Monday, February 15, 2010

Joan Fontaine (b. 1917)

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Joan Fontaine was born Joan de Beauvoir de Havilland on October 22, 1917 in Tokyo, Japan on the site where now stands the Okura Hotel. Her father, Walter de Havilland, was a patent attorney and professor of English and French at the Imperial University, while her mother, Lilian Ruse, a graduate of the Royal Academy of Dramatic Art in London, had taught music at the University of Reading, England.

Mrs. de Havilland brought her two daughters Olivia and Joan to the United States at an early age and settled in Saratoga, California. There Joan studied painting, dramatics, music and ballet along with her school curriculum. At fifteen she returned to Japan and attended the American school of Tokyo.

Upon her return to California, she was introduced to May Robson, and her career began playing the ingnue in Kind Lady with that venerable actress. Soon followed a similar role in Call It a Day with Violet Hemming and Conway Tearle. It was on opening night in this play at the Dufy theatre in Hollywood that she was seen by Jesse Lasky, the prominent movie producer who, going backstage to her dressing room, immediately arranged to sign her to a long-term film contract.

After brief parts in films with Joan Crawford and Katharine Hepburn, she took the name Fontaine on the advice of a fortune teller and starred in a series of "B" films which gave her, she feels, better training and experience than all the dramatic classes she had attended in Hollywood.

At a dinner party at Charles Chaplins Miss Fontaine sat next to a gentleman discussing literature. After saying she had just read Daphne du Mauriers Rebecca, which she thought would make a fine film, her dinner partner introduced himself . . . David O. Selznick said hed bought the book that week and would Miss Fontaine like to test for the role of "I" de Winter? Indeed she would, and after seven tests and many disappointments, she finally landed the coveted part which had been tested by Hollywood luminaries such as Loretta Young, Vivien Leigh, Susan Hayward and Geraldine Fitzgerald.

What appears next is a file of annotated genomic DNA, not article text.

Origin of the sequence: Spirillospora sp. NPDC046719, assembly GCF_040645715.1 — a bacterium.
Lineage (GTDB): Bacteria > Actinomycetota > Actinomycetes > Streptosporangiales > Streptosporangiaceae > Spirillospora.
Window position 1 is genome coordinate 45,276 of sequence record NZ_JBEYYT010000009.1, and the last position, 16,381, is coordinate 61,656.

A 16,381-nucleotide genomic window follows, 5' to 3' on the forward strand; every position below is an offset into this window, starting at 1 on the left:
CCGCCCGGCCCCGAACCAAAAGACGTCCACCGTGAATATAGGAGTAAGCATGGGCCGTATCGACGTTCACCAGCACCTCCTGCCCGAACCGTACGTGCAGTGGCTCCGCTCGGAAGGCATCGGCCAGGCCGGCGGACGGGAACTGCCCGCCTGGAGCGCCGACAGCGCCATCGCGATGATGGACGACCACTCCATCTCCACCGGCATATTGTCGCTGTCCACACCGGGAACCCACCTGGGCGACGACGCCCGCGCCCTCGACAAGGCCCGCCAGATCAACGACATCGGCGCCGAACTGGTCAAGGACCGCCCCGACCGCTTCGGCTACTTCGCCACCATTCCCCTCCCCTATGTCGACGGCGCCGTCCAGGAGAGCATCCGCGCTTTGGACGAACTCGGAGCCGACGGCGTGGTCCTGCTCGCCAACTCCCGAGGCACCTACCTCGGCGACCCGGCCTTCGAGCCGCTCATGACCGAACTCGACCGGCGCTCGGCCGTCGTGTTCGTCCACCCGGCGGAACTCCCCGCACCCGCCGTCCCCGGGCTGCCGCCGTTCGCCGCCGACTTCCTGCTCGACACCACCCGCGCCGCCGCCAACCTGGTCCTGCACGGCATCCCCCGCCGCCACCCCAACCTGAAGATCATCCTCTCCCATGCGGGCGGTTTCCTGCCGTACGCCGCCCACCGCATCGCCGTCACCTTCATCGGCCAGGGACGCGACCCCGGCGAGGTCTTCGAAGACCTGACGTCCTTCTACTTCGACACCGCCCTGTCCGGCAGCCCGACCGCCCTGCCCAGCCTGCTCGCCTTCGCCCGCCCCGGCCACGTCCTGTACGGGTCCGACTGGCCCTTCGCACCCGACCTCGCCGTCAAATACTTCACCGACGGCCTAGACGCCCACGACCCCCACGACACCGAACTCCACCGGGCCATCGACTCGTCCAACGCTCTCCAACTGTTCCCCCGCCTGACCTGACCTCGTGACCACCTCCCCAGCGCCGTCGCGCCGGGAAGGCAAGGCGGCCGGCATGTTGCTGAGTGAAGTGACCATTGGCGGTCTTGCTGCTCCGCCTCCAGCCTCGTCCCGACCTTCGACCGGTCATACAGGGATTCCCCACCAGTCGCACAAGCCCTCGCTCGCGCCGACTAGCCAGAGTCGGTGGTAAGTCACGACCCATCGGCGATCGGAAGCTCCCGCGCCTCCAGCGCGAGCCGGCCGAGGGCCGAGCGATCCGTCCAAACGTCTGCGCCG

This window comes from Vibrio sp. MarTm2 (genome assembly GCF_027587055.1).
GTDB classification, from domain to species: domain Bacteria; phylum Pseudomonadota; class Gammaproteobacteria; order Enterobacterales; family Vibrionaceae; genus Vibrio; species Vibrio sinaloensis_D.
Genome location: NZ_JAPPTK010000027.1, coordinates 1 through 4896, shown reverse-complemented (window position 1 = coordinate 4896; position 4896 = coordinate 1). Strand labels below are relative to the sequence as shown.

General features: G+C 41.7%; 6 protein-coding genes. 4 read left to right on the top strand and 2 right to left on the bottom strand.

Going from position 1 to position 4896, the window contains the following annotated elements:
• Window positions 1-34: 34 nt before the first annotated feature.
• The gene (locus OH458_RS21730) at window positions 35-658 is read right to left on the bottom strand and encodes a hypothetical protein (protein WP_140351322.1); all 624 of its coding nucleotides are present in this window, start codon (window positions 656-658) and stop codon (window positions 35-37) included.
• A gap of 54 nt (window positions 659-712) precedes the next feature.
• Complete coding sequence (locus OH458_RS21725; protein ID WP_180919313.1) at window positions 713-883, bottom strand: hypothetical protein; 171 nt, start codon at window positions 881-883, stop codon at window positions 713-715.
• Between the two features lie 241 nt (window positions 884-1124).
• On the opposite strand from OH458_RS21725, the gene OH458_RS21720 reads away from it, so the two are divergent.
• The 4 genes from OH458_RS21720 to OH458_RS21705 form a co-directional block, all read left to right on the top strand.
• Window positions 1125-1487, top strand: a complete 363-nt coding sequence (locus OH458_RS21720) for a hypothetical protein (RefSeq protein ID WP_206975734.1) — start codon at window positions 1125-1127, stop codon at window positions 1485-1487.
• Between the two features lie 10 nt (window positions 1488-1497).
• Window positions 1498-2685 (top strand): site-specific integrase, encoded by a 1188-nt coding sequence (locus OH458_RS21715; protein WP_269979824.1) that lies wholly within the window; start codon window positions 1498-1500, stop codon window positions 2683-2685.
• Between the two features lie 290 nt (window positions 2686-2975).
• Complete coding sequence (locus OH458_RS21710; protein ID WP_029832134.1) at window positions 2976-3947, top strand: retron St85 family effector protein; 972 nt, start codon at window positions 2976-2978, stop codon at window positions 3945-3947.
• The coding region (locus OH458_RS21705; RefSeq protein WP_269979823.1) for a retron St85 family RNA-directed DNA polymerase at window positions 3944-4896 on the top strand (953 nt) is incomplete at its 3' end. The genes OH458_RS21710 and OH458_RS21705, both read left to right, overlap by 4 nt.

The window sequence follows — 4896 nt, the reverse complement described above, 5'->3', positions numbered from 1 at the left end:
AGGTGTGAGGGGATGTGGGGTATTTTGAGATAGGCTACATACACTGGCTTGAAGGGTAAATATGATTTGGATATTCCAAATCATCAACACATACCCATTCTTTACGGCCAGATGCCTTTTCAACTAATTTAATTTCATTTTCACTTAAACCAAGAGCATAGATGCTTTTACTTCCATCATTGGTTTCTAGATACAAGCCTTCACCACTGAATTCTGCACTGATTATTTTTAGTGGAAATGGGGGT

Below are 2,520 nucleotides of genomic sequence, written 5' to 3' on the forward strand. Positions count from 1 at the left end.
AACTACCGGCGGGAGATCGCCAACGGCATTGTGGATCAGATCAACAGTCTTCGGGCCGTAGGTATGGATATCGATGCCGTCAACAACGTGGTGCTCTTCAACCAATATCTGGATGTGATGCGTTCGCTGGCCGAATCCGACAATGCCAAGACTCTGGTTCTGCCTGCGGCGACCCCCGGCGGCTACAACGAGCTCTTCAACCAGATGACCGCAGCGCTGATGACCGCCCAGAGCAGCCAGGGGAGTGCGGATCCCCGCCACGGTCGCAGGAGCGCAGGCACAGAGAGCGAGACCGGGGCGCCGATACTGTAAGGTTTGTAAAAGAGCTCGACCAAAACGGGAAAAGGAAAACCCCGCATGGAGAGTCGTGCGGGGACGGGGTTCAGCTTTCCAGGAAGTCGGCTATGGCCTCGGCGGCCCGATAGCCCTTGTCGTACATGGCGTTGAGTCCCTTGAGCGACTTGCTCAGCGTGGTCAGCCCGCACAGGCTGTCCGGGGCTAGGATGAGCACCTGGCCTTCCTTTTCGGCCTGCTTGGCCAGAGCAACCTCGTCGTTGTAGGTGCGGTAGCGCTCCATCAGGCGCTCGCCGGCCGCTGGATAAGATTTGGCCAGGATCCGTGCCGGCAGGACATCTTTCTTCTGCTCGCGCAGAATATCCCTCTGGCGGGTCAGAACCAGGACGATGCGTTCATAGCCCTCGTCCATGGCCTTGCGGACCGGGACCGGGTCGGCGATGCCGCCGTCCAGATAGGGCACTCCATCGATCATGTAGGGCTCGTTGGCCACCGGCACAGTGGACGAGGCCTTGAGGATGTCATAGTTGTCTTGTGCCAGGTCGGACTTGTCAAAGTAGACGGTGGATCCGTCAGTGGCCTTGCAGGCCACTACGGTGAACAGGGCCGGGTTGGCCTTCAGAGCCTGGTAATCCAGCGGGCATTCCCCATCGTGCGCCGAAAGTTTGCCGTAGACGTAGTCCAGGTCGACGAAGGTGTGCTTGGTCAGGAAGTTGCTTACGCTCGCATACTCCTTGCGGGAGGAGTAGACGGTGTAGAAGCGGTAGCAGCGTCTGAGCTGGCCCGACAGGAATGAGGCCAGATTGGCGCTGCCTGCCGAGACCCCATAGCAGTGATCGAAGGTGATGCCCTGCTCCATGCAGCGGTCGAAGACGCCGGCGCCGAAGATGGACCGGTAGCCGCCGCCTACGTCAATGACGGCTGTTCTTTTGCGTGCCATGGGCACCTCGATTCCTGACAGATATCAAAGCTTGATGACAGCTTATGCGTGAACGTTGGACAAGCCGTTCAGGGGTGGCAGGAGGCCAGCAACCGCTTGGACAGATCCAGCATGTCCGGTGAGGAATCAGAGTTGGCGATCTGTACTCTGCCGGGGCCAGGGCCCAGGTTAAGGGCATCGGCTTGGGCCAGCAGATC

Rebecca won the Academy Award in 1940, giving Miss Fontaine her first Academy Award nomination, plus the New York Motion Picture Critics Award, as well as the Canadian Film Critics Award.

In her next film, Suspicion, also directed by Alfred Hitchcock, she won the prized Oscar, while The Constant Nymph, made the following year, gave her another Academy Award nomination. She was the youngest leading lady to ever win an Oscar.

During her many years in Hollywood, Miss Fontaine made over 45 films. As well as those already mentioned, her best known are The Women, Jane Eyre, This Above All, Island In The Sun, Tender Is The Night and September Affair. Letter From An Unknown Woman, starring Louis Jourdan, directed by Max Ophuls, from a story by Stefan Zweig, was made by Miss Fontaines own film company Rampart Productions, and has become a classic as have several of her other films.

She had the good fortune to play opposite such notable leading men as Laurence Olivier, Cary Grant, Orson Welles, Warren Beatty, James Stewart, Robert Ryan, Fred Astaire, Paul Newman, Douglas Fairbanks, Jr. and to be directed by Alfred Hitchcock, George Cukor, Max Ophuls, Fritz Lang, Edmund Goulding, George Stevens, and Elia Kazan.

In 1954 she came to Broadway in Tea And Sympathy with Anthony Perkins. Since then, her career has been largely focused on the theatre in such plays as Private Lives, Blithe Spirit, Forty Carats, Cactus Flower and Lion In Winter.

She also found time to appear in TV films and Dinner Theatre, lecturing in universities and womens clubs on such subjects as HollywoodThe Golden Years, The Romance Of Elizabeth Barrett And Robert Browning: Their Poems And Letters, Now Is The Best Time Of All, America: Three Centuries Through The Words Of Her Women Poets and The China Experience. She received an Emmy nomination for her cameo role on T.V.s Ryan's Hope in 1980.

Miss Fontaine lived in New York Citys East Seventies for many years and now resides in Californias Carmel Highlands. When not acting and lecturing, she devotes her time to travel, writing, and needlepoint. She was a pupil of the Cordon Bleu Cooking School and likes to entertain, while her outdoor activities include fishing, sailing and golf (she is proud of her hole-in-one trophy won at Californias Cypress Point Club and another at Carmel Valley). She was a licensed pilot and a member of the winning team in an international balloon race over Holland, has ridden to hounds in Ireland and America. She is a recipient of the Eleanor Roosevelt Humanitarian Award, and a Vice President Emeritus of the Episcopal Actors Guild of America, Inc. Along with her family, she is listed in Burkes Landed Gentry under her maiden name. The Joan Fontaine Show was viewed on national TV cable networks for over ten years.

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